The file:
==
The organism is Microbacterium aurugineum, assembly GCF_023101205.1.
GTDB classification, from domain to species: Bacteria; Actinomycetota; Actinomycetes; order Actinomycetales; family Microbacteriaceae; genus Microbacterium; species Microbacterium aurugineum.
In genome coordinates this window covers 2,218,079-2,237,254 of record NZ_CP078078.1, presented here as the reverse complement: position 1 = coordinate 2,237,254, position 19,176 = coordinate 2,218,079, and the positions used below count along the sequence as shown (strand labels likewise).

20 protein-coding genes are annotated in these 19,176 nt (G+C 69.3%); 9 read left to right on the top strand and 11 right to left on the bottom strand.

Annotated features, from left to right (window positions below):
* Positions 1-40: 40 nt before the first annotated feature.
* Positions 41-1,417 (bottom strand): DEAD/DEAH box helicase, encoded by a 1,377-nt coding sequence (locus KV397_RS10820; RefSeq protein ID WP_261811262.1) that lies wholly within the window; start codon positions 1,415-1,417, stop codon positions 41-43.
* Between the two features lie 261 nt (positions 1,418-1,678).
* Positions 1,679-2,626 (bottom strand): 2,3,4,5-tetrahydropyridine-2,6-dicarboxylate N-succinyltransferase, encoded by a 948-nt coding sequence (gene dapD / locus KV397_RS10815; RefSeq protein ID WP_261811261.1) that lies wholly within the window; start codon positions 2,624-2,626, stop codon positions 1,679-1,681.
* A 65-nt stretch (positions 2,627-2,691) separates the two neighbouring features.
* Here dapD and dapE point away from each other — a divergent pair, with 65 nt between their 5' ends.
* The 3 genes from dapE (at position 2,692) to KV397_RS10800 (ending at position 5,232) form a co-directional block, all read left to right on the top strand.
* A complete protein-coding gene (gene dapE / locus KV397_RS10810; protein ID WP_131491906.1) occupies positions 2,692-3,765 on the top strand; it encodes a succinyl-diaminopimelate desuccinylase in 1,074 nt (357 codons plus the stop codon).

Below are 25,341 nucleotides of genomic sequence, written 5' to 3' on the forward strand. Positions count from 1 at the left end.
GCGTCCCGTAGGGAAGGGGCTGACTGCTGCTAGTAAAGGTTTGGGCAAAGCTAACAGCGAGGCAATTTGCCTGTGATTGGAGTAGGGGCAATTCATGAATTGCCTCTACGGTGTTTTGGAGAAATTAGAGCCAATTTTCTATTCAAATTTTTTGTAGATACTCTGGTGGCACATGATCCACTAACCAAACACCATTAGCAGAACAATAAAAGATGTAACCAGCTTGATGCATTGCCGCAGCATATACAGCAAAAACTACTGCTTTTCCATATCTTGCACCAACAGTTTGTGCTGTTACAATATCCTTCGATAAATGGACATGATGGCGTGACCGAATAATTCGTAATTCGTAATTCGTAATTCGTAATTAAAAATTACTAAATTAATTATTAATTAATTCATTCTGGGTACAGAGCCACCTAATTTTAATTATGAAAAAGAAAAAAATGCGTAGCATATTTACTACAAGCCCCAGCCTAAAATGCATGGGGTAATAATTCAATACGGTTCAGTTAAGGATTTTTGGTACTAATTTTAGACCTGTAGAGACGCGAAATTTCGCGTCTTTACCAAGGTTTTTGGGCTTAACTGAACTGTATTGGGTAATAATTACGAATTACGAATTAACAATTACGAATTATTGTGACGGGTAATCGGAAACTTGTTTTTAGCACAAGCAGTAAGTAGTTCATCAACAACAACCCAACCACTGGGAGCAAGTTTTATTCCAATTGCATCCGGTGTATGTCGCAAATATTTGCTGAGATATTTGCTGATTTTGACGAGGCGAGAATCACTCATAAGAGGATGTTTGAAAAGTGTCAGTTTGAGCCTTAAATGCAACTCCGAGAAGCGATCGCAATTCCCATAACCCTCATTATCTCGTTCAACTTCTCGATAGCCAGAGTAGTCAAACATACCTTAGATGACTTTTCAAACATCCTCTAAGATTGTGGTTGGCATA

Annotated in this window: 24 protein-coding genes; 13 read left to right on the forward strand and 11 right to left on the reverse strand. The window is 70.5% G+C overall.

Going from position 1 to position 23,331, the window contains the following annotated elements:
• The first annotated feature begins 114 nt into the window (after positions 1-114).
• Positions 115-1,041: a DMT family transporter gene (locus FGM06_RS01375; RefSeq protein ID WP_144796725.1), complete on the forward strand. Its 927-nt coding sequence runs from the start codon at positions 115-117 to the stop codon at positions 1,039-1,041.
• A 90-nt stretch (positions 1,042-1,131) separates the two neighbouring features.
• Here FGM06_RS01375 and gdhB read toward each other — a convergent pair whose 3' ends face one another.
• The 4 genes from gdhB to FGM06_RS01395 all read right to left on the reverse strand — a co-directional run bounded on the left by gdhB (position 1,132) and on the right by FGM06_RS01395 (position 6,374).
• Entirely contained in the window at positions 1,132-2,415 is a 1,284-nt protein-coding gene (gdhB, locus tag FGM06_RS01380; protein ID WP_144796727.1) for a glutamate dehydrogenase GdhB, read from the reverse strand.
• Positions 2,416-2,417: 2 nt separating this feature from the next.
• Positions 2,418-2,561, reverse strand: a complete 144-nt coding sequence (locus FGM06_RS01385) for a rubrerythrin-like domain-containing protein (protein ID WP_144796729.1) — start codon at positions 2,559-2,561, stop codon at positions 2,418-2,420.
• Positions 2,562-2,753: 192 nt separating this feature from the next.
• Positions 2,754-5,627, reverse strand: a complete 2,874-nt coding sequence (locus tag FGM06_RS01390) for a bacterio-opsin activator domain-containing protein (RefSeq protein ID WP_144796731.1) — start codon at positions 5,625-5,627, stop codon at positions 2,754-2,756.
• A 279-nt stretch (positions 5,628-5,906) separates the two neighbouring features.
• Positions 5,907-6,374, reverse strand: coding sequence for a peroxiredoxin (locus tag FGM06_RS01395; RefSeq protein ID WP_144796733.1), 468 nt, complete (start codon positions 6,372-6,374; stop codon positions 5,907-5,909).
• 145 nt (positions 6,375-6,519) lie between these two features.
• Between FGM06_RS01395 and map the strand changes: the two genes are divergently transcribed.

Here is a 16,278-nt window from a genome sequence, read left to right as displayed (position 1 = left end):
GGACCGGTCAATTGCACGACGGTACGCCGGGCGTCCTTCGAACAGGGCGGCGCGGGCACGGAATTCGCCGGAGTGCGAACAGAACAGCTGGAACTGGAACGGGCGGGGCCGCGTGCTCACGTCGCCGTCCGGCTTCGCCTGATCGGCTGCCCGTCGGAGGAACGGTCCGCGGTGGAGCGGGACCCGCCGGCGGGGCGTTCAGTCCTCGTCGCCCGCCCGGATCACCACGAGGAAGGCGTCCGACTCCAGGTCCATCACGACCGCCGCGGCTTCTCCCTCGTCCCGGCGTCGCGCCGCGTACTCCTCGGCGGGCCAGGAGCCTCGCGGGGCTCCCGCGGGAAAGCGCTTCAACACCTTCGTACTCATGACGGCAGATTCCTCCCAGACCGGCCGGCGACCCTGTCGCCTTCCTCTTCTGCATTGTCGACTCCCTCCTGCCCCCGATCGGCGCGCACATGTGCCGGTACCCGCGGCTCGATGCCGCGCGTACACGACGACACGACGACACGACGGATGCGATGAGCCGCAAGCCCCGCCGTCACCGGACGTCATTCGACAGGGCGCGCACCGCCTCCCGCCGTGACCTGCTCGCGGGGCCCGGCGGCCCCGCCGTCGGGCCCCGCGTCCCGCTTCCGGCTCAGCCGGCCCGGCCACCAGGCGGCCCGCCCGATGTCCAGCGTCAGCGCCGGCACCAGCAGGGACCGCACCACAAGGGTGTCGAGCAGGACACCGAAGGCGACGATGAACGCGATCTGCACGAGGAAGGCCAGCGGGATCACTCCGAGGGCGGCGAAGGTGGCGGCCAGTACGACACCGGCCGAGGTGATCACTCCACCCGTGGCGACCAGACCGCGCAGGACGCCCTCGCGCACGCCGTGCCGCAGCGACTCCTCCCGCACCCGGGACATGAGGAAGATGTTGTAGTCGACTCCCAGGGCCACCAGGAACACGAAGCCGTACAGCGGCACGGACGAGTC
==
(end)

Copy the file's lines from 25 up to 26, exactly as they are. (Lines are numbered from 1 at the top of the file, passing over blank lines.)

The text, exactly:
• Positions 2,418-2,561, reverse strand: a complete 144-nt coding sequence (locus FGM06_RS01385) for a rubrerythrin-like domain-containing protein (protein ID WP_144796729.1) — start codon at positions 2,559-2,561, stop codon at positions 2,418-2,420.
• Positions 2,562-2,753: 192 nt separating this feature from the next.